What is it that Grace thinks she can do in the politburo that she failed to do as First Lady?


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Those who were around a decade or two ago would  never have thought that First Lady Grace Mugabe and Women’s  League leader Oppah Muchinguri would one day sing from the same hymn. But it happened last Friday. The things that politics does!

Muchinguri proposed that Grace become the league’s leader and therefore a member of the Zimbabwe African National Union-Patriotic Front politburo come the December party congress. And it looks like it’s a sealed deal yet Muchinguri herself is considered a major contender and rival to Vice-President Joice Mujuru. So why is she backing Grace?

Party spokesman Rugare Gumbo tried to brush this off as a non-event saying Mujuru was in the presidium and was therefore above league politics.  Mujuru loyalist Didymus Mutasa also sees nothing wrong although both have been at the forefront of saying newcomers should stop dreaming about getting into the leadership of the party.

The welcoming of Grace, sounds well and good, but people are bound to ask, and rightly for that matter, what is it that Grace thinks she can do in the politburo that she could not and cannot do as the country’s First Lady? 

Grace has for almost two decades pulled the strings from behind the scenes at State House. Some people have even argued that had Mugabe not married Grace- 41 years his junior- he would have long retired. This, if true, gives the impression that she is already more powerful than most people think.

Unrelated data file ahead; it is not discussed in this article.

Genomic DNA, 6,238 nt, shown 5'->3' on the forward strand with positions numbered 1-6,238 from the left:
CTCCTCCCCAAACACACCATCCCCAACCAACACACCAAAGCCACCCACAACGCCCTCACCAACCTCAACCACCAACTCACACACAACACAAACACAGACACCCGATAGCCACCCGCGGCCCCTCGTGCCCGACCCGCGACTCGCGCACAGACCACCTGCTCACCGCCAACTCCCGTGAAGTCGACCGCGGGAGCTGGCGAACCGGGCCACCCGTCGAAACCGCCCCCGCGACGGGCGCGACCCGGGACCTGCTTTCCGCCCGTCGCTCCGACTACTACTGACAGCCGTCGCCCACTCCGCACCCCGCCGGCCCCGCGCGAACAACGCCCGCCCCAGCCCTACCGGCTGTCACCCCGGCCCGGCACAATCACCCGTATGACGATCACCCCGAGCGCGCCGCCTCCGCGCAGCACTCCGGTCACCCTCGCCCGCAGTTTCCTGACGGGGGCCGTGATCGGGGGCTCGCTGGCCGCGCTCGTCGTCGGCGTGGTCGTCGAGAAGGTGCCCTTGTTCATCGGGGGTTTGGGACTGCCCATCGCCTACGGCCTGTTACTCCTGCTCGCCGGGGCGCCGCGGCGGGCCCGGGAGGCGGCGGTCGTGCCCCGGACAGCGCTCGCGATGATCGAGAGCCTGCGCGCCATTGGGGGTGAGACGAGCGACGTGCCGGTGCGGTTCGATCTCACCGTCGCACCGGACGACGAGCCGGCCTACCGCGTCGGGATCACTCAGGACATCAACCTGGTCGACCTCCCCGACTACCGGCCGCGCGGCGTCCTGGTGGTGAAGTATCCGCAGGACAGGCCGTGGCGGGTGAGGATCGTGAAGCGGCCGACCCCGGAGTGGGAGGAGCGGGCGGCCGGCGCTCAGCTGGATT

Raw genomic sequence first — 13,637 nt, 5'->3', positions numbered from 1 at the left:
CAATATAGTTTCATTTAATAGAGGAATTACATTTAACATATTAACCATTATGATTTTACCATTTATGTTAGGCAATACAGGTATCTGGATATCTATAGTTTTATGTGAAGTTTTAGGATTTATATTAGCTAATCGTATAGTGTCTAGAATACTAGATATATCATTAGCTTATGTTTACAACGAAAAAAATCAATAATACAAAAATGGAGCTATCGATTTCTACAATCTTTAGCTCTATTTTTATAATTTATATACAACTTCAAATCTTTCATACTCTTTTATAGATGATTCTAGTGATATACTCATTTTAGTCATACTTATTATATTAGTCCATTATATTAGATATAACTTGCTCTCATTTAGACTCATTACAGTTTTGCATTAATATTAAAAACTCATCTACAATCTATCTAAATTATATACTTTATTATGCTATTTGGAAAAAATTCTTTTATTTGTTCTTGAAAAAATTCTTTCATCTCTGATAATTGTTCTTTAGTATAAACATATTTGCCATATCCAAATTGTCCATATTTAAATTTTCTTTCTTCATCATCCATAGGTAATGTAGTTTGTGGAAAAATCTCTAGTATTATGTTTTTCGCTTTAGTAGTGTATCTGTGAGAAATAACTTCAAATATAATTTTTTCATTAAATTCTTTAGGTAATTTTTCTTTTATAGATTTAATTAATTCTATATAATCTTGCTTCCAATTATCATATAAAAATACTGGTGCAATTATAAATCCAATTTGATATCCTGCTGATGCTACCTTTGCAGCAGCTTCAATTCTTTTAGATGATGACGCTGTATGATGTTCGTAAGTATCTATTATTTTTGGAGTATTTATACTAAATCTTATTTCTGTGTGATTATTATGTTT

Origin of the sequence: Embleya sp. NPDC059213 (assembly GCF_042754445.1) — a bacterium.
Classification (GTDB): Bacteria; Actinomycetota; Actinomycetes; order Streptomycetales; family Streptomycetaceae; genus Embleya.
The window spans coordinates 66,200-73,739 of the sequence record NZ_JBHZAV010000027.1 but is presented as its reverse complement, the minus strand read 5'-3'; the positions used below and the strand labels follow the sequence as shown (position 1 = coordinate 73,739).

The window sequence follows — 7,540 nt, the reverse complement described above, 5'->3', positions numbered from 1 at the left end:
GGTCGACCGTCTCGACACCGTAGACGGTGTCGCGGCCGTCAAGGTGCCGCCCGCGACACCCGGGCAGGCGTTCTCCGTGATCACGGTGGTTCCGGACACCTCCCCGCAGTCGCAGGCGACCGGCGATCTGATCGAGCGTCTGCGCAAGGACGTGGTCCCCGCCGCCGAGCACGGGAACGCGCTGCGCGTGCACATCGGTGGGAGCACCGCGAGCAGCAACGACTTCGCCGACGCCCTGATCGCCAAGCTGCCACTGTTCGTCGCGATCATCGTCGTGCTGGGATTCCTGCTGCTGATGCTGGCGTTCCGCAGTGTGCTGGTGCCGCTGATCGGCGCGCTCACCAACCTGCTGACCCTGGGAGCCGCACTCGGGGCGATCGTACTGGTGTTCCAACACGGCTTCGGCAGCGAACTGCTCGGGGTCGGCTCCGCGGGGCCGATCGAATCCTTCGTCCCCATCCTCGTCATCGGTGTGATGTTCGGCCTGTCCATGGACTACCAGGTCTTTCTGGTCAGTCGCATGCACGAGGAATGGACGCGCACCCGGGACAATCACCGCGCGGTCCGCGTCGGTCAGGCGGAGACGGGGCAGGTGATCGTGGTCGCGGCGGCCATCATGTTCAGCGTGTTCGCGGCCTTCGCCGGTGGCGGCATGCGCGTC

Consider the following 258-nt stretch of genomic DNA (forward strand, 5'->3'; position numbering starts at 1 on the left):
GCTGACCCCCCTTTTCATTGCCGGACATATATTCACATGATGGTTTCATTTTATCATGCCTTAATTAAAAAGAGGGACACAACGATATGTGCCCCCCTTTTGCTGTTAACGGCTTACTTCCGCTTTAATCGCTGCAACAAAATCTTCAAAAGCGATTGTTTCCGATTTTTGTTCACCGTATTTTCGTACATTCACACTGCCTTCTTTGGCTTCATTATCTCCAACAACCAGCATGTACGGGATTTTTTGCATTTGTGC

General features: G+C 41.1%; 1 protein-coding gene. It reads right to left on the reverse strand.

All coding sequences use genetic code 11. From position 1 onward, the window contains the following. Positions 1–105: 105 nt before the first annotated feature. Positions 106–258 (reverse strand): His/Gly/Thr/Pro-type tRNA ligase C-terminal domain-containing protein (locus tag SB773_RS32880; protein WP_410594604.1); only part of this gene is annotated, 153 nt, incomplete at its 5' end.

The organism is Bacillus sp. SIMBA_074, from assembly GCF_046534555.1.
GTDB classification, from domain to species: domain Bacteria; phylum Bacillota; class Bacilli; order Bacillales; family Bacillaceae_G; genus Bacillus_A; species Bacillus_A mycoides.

But by going into politics and becoming leader of the women’s league, is Grace not climbing down and opening herself up to ridicule in the media and in the politburo itself? Can she talk about getting rid of factionalism when she is a member of the Women’s League which itself has factions?

As First Lady, she is the mother of the nation. Everywoman can go to her when she has problems or needs arbitration. How will she play the role of mother of the nation when she is leader of the league? Or is she already looking beyond Mugabe?

What will her relationship with Mujuru be like? As leader of the League will she be answerable to Mujuru because Mujuru will be senior according to the party hierarchy yet Mujuru reports to her husband?

Why, why, why does she need to stoop so low? Yes, she is only 49 but after 20 years at State House, she too needs to rest and look after her businesses, after the orphanage, after Danhiko.

Is she going into politics because the Women’s League, just like the main wing, has not groomed, and is not grooming, leaders of the future?

When people cling on to power, or refuse to step down, this raises a lot of questions, no matter how good their intentions might be.

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Charles Rukuni
The Insider is a political and business bulletin about Zimbabwe, edited by Charles Rukuni. Founded in 1990, it was a printed 12-page subscription only newsletter until 2003 when Zimbabwe's hyper-inflation made it impossible to continue printing.

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